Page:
In the first part of this blog I discussed the planning, writing, and editing process for my recently released novel, The Watchers of Ur: Cradle. In this installment I will focus on the process of preparing to self-publish, and the importance of the cover design.

When I embarked on this journey to write my first novel all of my fear and trepidation was focused on the task of sitting down and writing. Could I actually write something that other people would want to read? It was a stroke of inadvertent genius on my part to select the writing software called Scrivener. You can read all about my love affair with that magical program here. For the purpose of this blog entry, suffice it to say that it made the whole writing, editing, and publishing process far easier than it would otherwise have been.

Once I conquered my fear of the writing process — somewhere in the midst of Chapter 4 of CRADLE — I started thinking about very practical things like marketing, distribution, and of course packaging. By packaging I mean the face of the book, the first impression, the calling card for your scribblings and the billboard for all those hours of labor — the cover design.

For me, it made sense to work on the cover very early in the writing process. Having the cover design completed gave me a visual encouragement and reminder that I was writing a book. A book! I printed it out at full size at high-resolution and taped it to the wall above my monitor. It was there staring me in the face all the time, encouraging me to keep going.

Now, if there is one broad generalization that can be aimed at the current state of the independent publishing market it is this: the majority of the cover art sucks goat ass. Sorry. Perhaps I’m being a bit dramatic.

No…I meant that. It sucks the asses of goats. Really and truly.

As someone, in my opinion, with a relatively healthy artistic sensibility, I feel I am qualified to judge the state of the cover art I see littering the pages of It is appallingly bad. Now, there are some, and thankfully increasingly more, independent writers who have very good and sometimes truly excellent cover art. But frankly, there is no reason to wrap your work in an unattractive cover with some weird font you would find on a children’s birthday party napkin, and clipart (freaking clipart!) as your major graphical element. You’d be better off just writing in 72 point Arial bold, “I’m a moron, and this isn’t worth your time” on the cover and leave it at that. Seriously.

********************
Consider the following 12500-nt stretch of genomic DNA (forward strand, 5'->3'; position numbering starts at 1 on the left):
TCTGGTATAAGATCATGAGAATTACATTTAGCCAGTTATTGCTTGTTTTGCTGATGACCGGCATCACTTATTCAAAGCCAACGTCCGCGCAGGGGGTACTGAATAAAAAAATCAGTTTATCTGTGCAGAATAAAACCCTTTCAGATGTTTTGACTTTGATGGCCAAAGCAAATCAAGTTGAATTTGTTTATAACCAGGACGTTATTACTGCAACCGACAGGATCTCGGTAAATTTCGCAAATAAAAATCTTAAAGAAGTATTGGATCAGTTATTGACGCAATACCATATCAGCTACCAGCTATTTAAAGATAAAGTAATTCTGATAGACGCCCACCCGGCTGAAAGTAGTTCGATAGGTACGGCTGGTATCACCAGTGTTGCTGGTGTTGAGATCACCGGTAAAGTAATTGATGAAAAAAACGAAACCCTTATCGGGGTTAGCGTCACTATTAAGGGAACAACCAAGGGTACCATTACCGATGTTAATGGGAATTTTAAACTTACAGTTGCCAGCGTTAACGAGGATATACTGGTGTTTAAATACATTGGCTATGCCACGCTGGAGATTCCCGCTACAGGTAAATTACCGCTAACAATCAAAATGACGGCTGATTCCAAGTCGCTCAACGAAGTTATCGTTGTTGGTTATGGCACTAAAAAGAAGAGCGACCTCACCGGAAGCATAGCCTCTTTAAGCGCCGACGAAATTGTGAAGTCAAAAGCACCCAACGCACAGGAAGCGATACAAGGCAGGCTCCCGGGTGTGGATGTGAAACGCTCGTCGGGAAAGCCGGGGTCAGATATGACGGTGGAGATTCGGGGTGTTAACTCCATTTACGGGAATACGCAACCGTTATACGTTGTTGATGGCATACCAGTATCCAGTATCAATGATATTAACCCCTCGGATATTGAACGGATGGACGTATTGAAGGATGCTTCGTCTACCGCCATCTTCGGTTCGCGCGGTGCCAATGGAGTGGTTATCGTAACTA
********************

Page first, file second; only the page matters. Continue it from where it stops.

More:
For those of you who have any artistic ability at all, you have no excuse. Sorry, but it’s true. Learn how to use a program like Adobe Photoshop or one of the dozens of much cheaper knockoffs, then visit, and get some decent artwork. If you take a couple of hours and mess around with a graphics program and some decent typefaces, you should be able to create something that doesn’t suck. Will it be excellent? Well, that depends on you. But you should at least try if for no other reason than it will help you figure out what you are aiming for.

If you simply can’t deal with the DIY approach, well…spend a few bucks and engage a professional to make a good cover for you. There are a bunch of very inexpensive options for this. Just use the Google machine and you’ll have more options than you know what to do with. This is money that will come back to you in the way of higher book sales. I promise.

The old adage “don’t judge a book by it’s cover” is fine for Thomas the Tank Engine, but it bears no relationship to reality when it comes to book marketing. Think about the last time you went to the bookstore. You are browsing the aisles and you are enticed into picking up a book by what? The typeface on the spine? The sexy positioning of the book on the shelf? NO! You look at the cover and think, “Gosh, that looks ______.” Fill in your favorite adjective. Cool. Lovely. Interesting. Scary. Whatever it is, it makes you pick up the book and look inside.

Same rules apply on Amazon. The difference is that your potential buyer is looking at an image the size of a large postage stamp instead of a 6×9 or larger book cover. You have less than one second to engage them and cause them to click on your image. That’s it. So if you think your cover art doesn’t matter, then stop reading this, put a picture of your cat on the cover and call it a day.

The reaction to the cover I created for CRADLE has been 100% positive. I got the image from, contacted the artist in Poland via email, and negotiated a price for unlimited use for $50 dollars and a signed copy of the book upon publication. The artist was thrilled and I got a sweet deal and a gorgeous cover. I did the type treatments and overall cover layout and setup myself. Now, I have over 15 years of experience with Photoshop as a serious amateur photographer, but I am by no means a professional. You can do it to, just try.

Your book sales will definitely be influenced by the quality of your cover design. That may be tough to swallow, but there it is. Of course there are other factors to consider as well, and those will be the subject of our next installment. Until then…go play with Photoshop.